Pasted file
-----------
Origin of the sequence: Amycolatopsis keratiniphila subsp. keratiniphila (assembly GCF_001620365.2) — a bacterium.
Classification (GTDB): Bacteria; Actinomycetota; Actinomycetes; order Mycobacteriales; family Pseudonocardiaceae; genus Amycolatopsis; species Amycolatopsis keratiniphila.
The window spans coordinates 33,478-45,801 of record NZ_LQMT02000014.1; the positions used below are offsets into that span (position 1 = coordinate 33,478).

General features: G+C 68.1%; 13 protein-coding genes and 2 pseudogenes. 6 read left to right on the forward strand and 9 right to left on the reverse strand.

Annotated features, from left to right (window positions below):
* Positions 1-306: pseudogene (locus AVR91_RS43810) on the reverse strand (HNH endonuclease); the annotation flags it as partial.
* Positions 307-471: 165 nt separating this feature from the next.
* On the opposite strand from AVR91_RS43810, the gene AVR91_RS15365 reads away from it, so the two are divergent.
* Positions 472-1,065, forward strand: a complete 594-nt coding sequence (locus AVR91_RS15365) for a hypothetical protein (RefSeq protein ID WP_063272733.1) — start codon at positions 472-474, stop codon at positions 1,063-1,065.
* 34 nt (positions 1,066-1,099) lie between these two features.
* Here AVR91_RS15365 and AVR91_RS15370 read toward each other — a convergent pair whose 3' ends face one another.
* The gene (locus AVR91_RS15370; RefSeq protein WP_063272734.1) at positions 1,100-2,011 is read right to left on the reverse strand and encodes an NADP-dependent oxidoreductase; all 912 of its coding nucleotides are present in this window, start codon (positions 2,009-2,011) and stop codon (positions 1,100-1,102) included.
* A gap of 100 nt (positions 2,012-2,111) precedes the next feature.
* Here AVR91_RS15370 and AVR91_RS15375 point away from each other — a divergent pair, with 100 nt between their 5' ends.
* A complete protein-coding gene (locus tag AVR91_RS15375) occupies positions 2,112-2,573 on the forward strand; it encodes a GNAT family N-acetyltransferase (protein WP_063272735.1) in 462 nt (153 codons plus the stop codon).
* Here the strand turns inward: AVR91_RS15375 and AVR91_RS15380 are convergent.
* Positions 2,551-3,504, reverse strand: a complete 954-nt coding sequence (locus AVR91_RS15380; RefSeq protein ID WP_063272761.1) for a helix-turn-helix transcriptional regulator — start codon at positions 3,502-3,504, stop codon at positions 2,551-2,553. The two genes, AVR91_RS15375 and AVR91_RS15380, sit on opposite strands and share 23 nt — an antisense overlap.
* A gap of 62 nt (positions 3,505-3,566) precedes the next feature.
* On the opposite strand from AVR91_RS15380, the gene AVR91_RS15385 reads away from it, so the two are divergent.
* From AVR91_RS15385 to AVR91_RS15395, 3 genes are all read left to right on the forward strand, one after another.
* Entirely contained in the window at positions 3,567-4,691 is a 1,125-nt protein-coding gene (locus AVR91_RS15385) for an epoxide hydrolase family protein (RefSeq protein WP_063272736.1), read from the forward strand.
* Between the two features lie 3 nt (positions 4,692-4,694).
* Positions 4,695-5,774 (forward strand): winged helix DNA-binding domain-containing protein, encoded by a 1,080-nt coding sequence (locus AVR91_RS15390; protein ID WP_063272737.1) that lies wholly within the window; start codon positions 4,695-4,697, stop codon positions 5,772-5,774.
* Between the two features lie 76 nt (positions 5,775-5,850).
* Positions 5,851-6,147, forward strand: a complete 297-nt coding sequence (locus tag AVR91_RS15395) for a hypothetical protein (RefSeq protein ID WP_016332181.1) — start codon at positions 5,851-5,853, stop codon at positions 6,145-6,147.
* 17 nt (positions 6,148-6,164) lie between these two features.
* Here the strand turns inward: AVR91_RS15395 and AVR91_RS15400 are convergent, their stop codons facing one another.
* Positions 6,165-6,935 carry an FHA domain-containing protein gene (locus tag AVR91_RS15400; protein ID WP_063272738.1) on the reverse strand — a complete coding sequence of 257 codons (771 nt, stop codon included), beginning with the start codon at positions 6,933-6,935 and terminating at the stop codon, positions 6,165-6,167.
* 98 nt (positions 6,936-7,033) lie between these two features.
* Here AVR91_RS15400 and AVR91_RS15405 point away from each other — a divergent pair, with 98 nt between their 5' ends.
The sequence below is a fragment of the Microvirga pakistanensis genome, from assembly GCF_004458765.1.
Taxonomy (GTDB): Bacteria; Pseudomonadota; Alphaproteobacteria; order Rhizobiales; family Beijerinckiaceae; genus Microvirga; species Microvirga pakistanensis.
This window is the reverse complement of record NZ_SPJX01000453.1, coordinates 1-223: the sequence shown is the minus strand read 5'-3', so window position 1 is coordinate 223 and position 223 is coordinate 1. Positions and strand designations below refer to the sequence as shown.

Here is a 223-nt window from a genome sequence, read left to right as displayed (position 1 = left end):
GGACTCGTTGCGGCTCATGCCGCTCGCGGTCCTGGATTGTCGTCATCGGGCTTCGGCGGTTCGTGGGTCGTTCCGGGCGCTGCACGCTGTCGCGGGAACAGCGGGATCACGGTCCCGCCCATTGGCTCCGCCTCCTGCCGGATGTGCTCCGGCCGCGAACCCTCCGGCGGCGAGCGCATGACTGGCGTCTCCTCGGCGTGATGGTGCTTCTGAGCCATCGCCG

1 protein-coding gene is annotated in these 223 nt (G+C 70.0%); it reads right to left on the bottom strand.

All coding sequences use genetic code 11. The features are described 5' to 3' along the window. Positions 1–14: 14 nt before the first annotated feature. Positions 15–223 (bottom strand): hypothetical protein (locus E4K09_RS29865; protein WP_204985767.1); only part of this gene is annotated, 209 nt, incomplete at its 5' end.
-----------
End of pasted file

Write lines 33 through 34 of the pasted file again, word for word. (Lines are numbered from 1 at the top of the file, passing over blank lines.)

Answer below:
This window is the reverse complement of record NZ_SPJX01000453.1, coordinates 1-223: the sequence shown is the minus strand read 5'-3', so window position 1 is coordinate 223 and position 223 is coordinate 1. Positions and strand designations below refer to the sequence as shown.

Here is a 223-nt window from a genome sequence, read left to right as displayed (position 1 = left end):